In his 2016 memoir, Conversations with a Masked Man, My Father, the CIA, and Me, the playwright, actor and writer John Hadden published long, verbatim transcripts of his hours-long, often unsettling, conversations with his father, who joined the CIA at the dawn of the Cold War and, among other fraught missions, later played a key role in uncovering how Israel secretly obtained U.S. uranium for its clandestine nuclear bomb program.
The dialogues are full of startling statements, such as, “We had an ambassador in Israel, when we came there, who was an Israeli, as far as that was concerned — working for them.”
On his tour in the 1960s as CIA station chief in Tel Aviv: “Mossad was following me all the time… And of course they tapped the phone; they listened to every phone conversation and they trailed me all over Israel.”
On Cuba: “Bobby Kennedy was always after us to kill Castro. So we thought of these dumb ideas to kill Castro. You do what you’re told. Or you get out.“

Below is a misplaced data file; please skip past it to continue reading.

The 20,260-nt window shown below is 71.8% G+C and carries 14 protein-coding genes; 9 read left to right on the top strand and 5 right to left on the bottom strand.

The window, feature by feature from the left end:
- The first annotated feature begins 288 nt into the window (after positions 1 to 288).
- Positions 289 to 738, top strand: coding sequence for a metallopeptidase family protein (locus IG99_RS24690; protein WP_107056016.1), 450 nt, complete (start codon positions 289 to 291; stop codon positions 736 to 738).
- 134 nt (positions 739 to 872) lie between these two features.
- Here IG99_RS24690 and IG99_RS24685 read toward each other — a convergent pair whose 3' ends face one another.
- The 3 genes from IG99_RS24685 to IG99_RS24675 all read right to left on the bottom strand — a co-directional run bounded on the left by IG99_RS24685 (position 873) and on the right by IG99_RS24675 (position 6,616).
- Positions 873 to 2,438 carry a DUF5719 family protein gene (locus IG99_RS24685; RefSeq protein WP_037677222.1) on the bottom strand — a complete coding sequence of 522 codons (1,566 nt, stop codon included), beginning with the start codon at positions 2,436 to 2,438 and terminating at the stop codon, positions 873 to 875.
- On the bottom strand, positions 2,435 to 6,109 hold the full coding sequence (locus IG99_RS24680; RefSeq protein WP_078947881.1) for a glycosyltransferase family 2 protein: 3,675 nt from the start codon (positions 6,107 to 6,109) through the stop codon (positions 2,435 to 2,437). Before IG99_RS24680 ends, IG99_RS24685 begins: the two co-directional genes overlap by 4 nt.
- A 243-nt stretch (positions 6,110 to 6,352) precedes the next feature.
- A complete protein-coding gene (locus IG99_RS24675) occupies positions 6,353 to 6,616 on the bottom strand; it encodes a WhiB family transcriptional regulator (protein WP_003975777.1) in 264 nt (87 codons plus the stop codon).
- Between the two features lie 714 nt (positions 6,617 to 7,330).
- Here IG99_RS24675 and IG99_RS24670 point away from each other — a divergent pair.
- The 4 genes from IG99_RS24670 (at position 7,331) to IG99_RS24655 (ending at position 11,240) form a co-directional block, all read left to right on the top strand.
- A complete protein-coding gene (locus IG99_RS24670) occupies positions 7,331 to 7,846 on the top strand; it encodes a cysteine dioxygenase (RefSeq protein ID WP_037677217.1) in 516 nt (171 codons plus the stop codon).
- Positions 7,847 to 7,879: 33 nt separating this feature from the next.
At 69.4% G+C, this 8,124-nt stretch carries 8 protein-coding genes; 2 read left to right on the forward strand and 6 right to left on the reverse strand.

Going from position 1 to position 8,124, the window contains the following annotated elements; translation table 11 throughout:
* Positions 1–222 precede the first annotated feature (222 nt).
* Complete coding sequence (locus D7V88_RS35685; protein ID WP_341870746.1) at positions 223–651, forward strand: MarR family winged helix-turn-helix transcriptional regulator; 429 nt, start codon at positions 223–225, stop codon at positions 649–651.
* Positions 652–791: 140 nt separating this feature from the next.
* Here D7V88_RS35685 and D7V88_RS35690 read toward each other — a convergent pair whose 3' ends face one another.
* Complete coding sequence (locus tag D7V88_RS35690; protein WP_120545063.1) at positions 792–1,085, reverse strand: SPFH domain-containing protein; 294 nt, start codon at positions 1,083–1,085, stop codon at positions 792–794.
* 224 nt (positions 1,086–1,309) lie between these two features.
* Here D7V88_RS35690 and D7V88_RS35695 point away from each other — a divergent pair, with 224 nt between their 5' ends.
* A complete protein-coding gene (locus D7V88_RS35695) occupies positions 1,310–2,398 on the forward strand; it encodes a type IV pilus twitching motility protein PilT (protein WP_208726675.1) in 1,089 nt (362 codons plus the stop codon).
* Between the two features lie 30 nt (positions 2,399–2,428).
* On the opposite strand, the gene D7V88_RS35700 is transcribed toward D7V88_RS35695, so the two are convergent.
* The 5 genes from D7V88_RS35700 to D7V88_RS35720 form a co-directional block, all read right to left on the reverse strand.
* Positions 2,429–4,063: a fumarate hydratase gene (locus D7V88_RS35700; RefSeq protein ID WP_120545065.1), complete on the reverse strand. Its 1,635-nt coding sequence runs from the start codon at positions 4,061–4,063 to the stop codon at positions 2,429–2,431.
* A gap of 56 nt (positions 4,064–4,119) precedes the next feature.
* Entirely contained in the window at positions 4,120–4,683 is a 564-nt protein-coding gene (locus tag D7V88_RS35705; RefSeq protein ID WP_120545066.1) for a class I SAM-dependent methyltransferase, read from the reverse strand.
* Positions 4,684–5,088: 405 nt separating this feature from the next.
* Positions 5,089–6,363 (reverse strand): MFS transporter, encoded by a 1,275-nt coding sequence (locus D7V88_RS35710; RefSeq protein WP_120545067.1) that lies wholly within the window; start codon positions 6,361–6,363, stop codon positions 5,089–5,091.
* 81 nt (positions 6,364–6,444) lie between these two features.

He also had a very dim view of covert action.
“It was with these cowboys, who thought bombing and assassinations were the way to get things done…These puerile shenanigans, which have taken over the CIA have caused us nothing but grief and harm, and they have nothing to do with espionage. They damage our intelligence in more ways than one.“
On spying: “Espionage requires a byzantine mentality, living in a world of secrets, and the Americans aren’t suited for it. They talk too much. The idea of keeping a secret never occurred to an American — out of the question.“
And of a career in clandestine operations: “It was not a healthy life.”
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